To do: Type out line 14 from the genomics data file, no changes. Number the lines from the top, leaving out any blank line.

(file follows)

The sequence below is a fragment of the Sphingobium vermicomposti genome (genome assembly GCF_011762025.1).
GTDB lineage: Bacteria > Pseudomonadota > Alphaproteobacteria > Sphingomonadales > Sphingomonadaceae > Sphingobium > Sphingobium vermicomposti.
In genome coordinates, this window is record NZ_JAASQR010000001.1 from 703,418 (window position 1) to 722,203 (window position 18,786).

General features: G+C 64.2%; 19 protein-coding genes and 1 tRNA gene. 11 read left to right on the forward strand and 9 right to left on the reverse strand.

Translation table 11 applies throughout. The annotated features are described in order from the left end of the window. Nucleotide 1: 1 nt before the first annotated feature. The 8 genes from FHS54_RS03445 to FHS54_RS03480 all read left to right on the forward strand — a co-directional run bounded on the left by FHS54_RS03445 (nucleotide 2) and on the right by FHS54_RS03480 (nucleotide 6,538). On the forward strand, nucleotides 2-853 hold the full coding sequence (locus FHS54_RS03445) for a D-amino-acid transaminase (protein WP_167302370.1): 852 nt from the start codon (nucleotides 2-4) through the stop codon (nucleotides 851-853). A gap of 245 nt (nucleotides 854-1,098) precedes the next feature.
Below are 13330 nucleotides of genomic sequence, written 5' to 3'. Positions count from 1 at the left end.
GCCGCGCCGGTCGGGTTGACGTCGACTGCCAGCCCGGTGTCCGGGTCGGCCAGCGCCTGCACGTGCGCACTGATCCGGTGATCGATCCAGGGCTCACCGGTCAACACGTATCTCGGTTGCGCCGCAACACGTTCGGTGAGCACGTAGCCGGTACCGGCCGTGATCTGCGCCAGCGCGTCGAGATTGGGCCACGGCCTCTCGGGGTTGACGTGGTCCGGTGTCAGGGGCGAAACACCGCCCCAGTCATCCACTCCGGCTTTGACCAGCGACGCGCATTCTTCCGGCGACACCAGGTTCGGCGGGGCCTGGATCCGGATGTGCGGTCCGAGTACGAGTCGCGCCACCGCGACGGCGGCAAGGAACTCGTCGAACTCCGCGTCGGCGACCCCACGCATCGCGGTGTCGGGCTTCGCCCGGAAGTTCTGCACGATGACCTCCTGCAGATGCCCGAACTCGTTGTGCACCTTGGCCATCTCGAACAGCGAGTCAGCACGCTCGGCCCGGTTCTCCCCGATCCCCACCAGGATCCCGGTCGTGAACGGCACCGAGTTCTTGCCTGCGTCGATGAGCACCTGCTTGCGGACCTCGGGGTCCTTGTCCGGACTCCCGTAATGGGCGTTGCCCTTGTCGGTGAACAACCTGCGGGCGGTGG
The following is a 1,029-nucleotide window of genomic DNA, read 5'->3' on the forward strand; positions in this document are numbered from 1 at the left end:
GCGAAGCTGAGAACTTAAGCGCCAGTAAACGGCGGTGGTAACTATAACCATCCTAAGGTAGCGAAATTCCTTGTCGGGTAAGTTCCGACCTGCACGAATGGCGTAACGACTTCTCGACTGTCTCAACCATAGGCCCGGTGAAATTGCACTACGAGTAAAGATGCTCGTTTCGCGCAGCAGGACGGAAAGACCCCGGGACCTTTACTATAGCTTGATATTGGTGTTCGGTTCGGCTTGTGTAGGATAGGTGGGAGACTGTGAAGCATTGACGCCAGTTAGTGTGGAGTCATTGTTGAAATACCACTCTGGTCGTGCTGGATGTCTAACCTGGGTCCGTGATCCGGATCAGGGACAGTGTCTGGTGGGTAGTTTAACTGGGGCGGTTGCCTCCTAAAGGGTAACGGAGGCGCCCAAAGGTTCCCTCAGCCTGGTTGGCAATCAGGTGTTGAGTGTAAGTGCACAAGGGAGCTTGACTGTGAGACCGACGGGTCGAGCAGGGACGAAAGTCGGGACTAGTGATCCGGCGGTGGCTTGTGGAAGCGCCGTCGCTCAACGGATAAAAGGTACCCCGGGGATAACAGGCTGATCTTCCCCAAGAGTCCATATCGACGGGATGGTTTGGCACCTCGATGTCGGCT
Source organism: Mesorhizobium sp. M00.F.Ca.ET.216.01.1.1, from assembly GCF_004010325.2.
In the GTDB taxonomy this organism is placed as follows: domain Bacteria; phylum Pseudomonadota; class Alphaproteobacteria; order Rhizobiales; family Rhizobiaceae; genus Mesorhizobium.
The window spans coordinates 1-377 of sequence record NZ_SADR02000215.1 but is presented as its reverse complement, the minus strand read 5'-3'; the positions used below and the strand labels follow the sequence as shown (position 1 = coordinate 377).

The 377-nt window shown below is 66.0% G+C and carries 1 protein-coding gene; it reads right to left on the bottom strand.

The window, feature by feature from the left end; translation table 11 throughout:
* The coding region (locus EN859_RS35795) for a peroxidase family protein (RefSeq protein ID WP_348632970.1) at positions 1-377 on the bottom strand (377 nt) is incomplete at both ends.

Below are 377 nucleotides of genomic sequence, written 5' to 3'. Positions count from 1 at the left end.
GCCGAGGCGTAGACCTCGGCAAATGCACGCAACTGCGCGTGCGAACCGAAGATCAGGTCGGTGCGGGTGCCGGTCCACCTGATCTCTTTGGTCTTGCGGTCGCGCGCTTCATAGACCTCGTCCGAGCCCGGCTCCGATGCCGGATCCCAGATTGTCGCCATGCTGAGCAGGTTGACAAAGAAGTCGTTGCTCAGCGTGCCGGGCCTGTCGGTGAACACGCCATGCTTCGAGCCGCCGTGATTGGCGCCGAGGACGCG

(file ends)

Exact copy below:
The window, feature by feature from the left end; translation table 11 throughout: